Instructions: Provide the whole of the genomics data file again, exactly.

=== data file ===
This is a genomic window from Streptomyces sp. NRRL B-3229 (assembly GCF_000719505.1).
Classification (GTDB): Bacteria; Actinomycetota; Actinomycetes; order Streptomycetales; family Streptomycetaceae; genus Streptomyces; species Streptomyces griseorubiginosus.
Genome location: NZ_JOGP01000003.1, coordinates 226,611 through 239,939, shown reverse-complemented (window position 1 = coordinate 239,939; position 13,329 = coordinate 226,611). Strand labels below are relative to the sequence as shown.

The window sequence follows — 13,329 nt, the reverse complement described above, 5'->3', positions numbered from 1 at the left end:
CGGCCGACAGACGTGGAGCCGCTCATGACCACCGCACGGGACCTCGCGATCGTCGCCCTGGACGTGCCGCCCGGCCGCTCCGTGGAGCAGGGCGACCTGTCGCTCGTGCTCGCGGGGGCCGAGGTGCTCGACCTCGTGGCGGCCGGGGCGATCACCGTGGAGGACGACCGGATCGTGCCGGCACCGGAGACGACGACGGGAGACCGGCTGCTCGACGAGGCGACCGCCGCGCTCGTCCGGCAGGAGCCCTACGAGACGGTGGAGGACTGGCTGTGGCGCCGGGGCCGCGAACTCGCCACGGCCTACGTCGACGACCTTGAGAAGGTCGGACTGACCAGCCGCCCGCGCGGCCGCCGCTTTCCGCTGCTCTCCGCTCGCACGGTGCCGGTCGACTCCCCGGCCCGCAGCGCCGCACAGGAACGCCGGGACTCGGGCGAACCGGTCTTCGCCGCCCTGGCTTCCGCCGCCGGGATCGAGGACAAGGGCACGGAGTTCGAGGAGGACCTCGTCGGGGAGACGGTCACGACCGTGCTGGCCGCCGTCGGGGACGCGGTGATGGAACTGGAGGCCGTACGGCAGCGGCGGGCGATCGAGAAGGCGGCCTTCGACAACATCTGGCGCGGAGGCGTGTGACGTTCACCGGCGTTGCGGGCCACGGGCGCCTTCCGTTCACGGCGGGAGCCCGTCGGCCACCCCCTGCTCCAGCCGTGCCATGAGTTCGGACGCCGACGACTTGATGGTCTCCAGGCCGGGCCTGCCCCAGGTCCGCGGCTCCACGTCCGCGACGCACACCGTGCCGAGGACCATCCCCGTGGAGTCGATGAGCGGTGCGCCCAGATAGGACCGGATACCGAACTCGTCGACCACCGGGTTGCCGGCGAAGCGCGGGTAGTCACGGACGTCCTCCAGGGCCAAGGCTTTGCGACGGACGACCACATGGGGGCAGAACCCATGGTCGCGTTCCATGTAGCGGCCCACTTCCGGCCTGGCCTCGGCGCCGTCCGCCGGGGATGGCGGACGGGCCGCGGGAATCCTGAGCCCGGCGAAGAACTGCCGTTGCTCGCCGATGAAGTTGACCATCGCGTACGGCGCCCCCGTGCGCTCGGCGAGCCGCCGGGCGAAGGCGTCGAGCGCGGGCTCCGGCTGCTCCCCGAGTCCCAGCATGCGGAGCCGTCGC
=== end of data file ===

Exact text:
This is a genomic window from Streptomyces sp. NRRL B-3229 (assembly GCF_000719505.1).
Classification (GTDB): Bacteria; Actinomycetota; Actinomycetes; order Streptomycetales; family Streptomycetaceae; genus Streptomyces; species Streptomyces griseorubiginosus.
Genome location: NZ_JOGP01000003.1, coordinates 226,611 through 239,939, shown reverse-complemented (window position 1 = coordinate 239,939; position 13,329 = coordinate 226,611). Strand labels below are relative to the sequence as shown.

The window sequence follows — 13,329 nt, the reverse complement described above, 5'->3', positions numbered from 1 at the left end:
CGGCCGACAGACGTGGAGCCGCTCATGACCACCGCACGGGACCTCGCGATCGTCGCCCTGGACGTGCCGCCCGGCCGCTCCGTGGAGCAGGGCGACCTGTCGCTCGTGCTCGCGGGGGCCGAGGTGCTCGACCTCGTGGCGGCCGGGGCGATCACCGTGGAGGACGACCGGATCGTGCCGGCACCGGAGACGACGACGGGAGACCGGCTGCTCGACGAGGCGACCGCCGCGCTCGTCCGGCAGGAGCCCTACGAGACGGTGGAGGACTGGCTGTGGCGCCGGGGCCGCGAACTCGCCACGGCCTACGTCGACGACCTTGAGAAGGTCGGACTGACCAGCCGCCCGCGCGGCCGCCGCTTTCCGCTGCTCTCCGCTCGCACGGTGCCGGTCGACTCCCCGGCCCGCAGCGCCGCACAGGAACGCCGGGACTCGGGCGAACCGGTCTTCGCCGCCCTGGCTTCCGCCGCCGGGATCGAGGACAAGGGCACGGAGTTCGAGGAGGACCTCGTCGGGGAGACGGTCACGACCGTGCTGGCCGCCGTCGGGGACGCGGTGATGGAACTGGAGGCCGTACGGCAGCGGCGGGCGATCGAGAAGGCGGCCTTCGACAACATCTGGCGCGGAGGCGTGTGACGTTCACCGGCGTTGCGGGCCACGGGCGCCTTCCGTTCACGGCGGGAGCCCGTCGGCCACCCCCTGCTCCAGCCGTGCCATGAGTTCGGACGCCGACGACTTGATGGTCTCCAGGCCGGGCCTGCCCCAGGTCCGCGGCTCCACGTCCGCGACGCACACCGTGCCGAGGACCATCCCCGTGGAGTCGATGAGCGGTGCGCCCAGATAGGACCGGATACCGAACTCGTCGACCACCGGGTTGCCGGCGAAGCGCGGGTAGTCACGGACGTCCTCCAGGGCCAAGGCTTTGCGACGGACGACCACATGGGGGCAGAACCCATGGTCGCGTTCCATGTAGCGGCCCACTTCCGGCCTGGCCTCGGCGCCGTCCGCCGGGGATGGCGGACGGGCCGCGGGAATCCTGAGCCCGGCGAAGAACTGCCGTTGCTCGCCGATGAAGTTGACCATCGCGTACGGCGCCCCCGTGCGCTCGGCGAGCCGCCGGGCGAAGGCGTCGAGCGCGGGCTCCGGCTGCTCCCCGAGTCCCAGCATGCGGAGCCGTCGC